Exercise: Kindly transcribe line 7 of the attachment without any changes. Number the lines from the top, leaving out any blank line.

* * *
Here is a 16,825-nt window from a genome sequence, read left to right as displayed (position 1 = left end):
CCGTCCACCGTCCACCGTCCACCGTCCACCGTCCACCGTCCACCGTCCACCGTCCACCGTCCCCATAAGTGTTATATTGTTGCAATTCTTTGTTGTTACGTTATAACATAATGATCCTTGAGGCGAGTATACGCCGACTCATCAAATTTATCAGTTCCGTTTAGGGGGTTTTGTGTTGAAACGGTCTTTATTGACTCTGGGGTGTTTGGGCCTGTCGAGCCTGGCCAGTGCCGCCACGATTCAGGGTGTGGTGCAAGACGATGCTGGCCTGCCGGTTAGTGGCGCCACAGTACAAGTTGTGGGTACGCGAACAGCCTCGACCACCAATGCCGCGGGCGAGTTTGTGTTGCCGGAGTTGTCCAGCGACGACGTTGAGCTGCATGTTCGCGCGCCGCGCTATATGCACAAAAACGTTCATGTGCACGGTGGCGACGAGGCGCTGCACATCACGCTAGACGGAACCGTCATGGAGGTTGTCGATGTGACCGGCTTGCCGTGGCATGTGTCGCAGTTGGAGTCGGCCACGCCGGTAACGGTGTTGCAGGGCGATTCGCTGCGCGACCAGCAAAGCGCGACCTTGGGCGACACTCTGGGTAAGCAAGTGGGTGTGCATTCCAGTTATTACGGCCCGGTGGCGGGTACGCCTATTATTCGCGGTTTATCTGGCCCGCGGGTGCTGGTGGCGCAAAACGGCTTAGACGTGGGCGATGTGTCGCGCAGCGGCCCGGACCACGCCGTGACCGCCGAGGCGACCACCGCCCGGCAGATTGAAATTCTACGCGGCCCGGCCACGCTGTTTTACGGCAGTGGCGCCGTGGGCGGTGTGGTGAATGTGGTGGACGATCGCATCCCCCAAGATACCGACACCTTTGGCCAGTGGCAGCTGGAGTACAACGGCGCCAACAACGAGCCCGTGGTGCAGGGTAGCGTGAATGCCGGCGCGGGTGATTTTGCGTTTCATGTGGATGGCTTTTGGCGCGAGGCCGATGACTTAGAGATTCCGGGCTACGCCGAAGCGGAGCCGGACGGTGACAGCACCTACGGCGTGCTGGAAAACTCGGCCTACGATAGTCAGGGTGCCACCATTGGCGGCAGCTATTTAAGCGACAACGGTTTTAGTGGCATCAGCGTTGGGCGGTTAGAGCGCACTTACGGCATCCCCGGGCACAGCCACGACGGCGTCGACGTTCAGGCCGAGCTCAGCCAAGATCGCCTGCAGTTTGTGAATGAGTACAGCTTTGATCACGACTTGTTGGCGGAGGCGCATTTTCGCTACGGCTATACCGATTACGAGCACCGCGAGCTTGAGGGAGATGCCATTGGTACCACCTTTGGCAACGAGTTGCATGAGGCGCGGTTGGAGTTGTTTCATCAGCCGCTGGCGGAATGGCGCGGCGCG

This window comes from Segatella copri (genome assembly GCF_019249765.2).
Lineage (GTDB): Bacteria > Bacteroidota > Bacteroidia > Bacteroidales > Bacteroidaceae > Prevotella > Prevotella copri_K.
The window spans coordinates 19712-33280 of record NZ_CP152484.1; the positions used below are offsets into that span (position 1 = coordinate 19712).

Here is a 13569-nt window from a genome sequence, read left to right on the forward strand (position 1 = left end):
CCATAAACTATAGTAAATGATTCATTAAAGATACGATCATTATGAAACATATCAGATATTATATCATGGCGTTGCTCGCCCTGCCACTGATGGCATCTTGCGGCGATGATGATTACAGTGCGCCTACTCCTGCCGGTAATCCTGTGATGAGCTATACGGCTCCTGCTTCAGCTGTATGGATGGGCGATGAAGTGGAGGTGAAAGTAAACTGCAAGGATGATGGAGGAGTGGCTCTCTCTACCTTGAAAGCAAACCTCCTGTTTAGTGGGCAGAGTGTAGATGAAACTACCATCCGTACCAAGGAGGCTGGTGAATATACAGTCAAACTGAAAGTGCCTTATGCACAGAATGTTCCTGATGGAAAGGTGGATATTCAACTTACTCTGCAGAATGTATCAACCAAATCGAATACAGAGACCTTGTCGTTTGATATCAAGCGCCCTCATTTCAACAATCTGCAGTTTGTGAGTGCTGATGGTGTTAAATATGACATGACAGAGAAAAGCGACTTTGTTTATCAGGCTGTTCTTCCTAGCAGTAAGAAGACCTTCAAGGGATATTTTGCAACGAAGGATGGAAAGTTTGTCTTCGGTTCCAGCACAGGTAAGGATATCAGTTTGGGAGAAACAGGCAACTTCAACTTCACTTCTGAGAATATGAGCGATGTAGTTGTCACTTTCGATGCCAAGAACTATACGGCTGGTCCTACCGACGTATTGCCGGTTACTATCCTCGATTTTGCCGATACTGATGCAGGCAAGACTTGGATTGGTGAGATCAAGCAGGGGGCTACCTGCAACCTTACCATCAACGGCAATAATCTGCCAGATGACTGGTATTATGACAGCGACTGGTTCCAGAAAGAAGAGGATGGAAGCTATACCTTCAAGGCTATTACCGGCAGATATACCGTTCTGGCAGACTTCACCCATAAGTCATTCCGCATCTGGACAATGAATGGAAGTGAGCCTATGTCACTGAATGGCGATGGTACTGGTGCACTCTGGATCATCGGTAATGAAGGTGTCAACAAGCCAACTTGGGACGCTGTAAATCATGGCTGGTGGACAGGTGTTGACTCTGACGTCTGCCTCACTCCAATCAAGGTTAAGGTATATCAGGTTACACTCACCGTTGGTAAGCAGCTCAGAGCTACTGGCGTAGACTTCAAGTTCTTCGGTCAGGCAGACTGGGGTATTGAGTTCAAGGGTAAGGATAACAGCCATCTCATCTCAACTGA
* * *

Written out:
CCATAAACTATAGTAAATGATTCATTAAAGATACGATCATTATGAAACATATCAGATATTATATCATGGCGTTGCTCGCCCTGCCACTGATGGCATCTTGCGGCGATGATGATTACAGTGCGCCTACTCCTGCCGGTAATCCTGTGATGAGCTATACGGCTCCTGCTTCAGCTGTATGGATGGGCGATGAAGTGGAGGTGAAAGTAAACTGCAAGGATGATGGAGGAGTGGCTCTCTCTACCTTGAAAGCAAACCTCCTGTTTAGTGGGCAGAGTGTAGATGAAACTACCATCCGTACCAAGGAGGCTGGTGAATATACAGTCAAACTGAAAGTGCCTTATGCACAGAATGTTCCTGATGGAAAGGTGGATATTCAACTTACTCTGCAGAATGTATCAACCAAATCGAATACAGAGACCTTGTCGTTTGATATCAAGCGCCCTCATTTCAACAATCTGCAGTTTGTGAGTGCTGATGGTGTTAAATATGACATGACAGAGAAAAGCGACTTTGTTTATCAGGCTGTTCTTCCTAGCAGTAAGAAGACCTTCAAGGGATATTTTGCAACGAAGGATGGAAAGTTTGTCTTCGGTTCCAGCACAGGTAAGGATATCAGTTTGGGAGAAACAGGCAACTTCAACTTCACTTCTGAGAATATGAGCGATGTAGTTGTCACTTTCGATGCCAAGAACTATACGGCTGGTCCTACCGACGTATTGCCGGTTACTATCCTCGATTTTGCCGATACTGATGCAGGCAAGACTTGGATTGGTGAGATCAAGCAGGGGGCTACCTGCAACCTTACCATCAACGGCAATAATCTGCCAGATGACTGGTATTATGACAGCGACTGGTTCCAGAAAGAAGAGGATGGAAGCTATACCTTCAAGGCTATTACCGGCAGATATACCGTTCTGGCAGACTTCACCCATAAGTCATTCCGCATCTGGACAATGAATGGAAGTGAGCCTATGTCACTGAATGGCGATGGTACTGGTGCACTCTGGATCATCGGTAATGAAGGTGTCAACAAGCCAACTTGGGACGCTGTAAATCATGGCTGGTGGACAGGTGTTGACTCTGACGTCTGCCTCACTCCAATCAAGGTTAAGGTATATCAGGTTACACTCACCGTTGGTAAGCAGCTCAGAGCTACTGGCGTAGACTTCAAGTTCTTCGGTCAGGCAGACTGGGGTATTGAGTTCAAGGGTAAGGATAACAGCCATCTCATCTCAACTGA